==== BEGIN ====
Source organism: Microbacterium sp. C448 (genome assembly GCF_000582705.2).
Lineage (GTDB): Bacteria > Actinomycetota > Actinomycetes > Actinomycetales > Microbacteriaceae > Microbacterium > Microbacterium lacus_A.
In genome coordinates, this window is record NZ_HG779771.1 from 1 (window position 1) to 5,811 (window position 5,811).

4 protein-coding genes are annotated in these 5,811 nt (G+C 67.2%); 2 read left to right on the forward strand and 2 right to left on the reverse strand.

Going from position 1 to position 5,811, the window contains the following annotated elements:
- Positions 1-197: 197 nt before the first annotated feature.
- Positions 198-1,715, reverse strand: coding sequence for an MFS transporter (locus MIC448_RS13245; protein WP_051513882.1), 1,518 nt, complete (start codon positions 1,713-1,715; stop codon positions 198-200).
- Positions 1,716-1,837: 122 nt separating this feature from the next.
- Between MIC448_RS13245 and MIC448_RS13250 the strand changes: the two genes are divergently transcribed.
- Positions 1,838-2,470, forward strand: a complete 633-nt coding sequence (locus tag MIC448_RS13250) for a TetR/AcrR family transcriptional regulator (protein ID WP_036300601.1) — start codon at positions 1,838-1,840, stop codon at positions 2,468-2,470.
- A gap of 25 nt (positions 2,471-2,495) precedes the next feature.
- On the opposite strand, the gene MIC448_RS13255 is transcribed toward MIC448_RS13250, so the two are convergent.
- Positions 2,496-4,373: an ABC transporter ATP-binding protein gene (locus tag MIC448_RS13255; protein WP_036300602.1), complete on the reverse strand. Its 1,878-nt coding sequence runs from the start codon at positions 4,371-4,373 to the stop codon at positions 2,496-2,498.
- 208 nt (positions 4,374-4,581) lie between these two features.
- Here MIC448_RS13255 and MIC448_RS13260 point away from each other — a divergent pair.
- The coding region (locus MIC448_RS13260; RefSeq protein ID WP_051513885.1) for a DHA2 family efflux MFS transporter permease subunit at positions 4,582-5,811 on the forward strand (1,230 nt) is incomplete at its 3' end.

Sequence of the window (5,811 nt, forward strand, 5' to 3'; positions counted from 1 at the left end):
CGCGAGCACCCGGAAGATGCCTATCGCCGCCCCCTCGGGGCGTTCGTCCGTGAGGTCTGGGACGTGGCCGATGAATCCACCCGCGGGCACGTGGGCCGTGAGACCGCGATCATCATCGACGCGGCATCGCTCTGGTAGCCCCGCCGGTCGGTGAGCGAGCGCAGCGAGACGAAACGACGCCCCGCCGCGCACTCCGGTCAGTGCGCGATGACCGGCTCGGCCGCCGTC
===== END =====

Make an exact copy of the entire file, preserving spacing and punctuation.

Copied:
Source organism: Microbacterium sp. C448 (genome assembly GCF_000582705.2).
Lineage (GTDB): Bacteria > Actinomycetota > Actinomycetes > Actinomycetales > Microbacteriaceae > Microbacterium > Microbacterium lacus_A.
In genome coordinates, this window is record NZ_HG779771.1 from 1 (window position 1) to 5,811 (window position 5,811).

4 protein-coding genes are annotated in these 5,811 nt (G+C 67.2%); 2 read left to right on the forward strand and 2 right to left on the reverse strand.

Going from position 1 to position 5,811, the window contains the following annotated elements:
- Positions 1-197: 197 nt before the first annotated feature.
- Positions 198-1,715, reverse strand: coding sequence for an MFS transporter (locus MIC448_RS13245; protein WP_051513882.1), 1,518 nt, complete (start codon positions 1,713-1,715; stop codon positions 198-200).
- Positions 1,716-1,837: 122 nt separating this feature from the next.
- Between MIC448_RS13245 and MIC448_RS13250 the strand changes: the two genes are divergently transcribed.
- Positions 1,838-2,470, forward strand: a complete 633-nt coding sequence (locus tag MIC448_RS13250) for a TetR/AcrR family transcriptional regulator (protein ID WP_036300601.1) — start codon at positions 1,838-1,840, stop codon at positions 2,468-2,470.
- A gap of 25 nt (positions 2,471-2,495) precedes the next feature.
- On the opposite strand, the gene MIC448_RS13255 is transcribed toward MIC448_RS13250, so the two are convergent.
- Positions 2,496-4,373: an ABC transporter ATP-binding protein gene (locus tag MIC448_RS13255; protein WP_036300602.1), complete on the reverse strand. Its 1,878-nt coding sequence runs from the start codon at positions 4,371-4,373 to the stop codon at positions 2,496-2,498.
- 208 nt (positions 4,374-4,581) lie between these two features.
- Here MIC448_RS13255 and MIC448_RS13260 point away from each other — a divergent pair.
- The coding region (locus MIC448_RS13260; RefSeq protein ID WP_051513885.1) for a DHA2 family efflux MFS transporter permease subunit at positions 4,582-5,811 on the forward strand (1,230 nt) is incomplete at its 3' end.

Sequence of the window (5,811 nt, forward strand, 5' to 3'; positions counted from 1 at the left end):
CGCGAGCACCCGGAAGATGCCTATCGCCGCCCCCTCGGGGCGTTCGTCCGTGAGGTCTGGGACGTGGCCGATGAATCCACCCGCGGGCACGTGGGCCGTGAGACCGCGATCATCATCGACGCGGCATCGCTCTGGTAGCCCCGCCGGTCGGTGAGCGAGCGCAGCGAGACGAAACGACGCCCCGCCGCGCACTCCGGTCAGTGCGCGATGACCGGCTCGGCCGCCGTC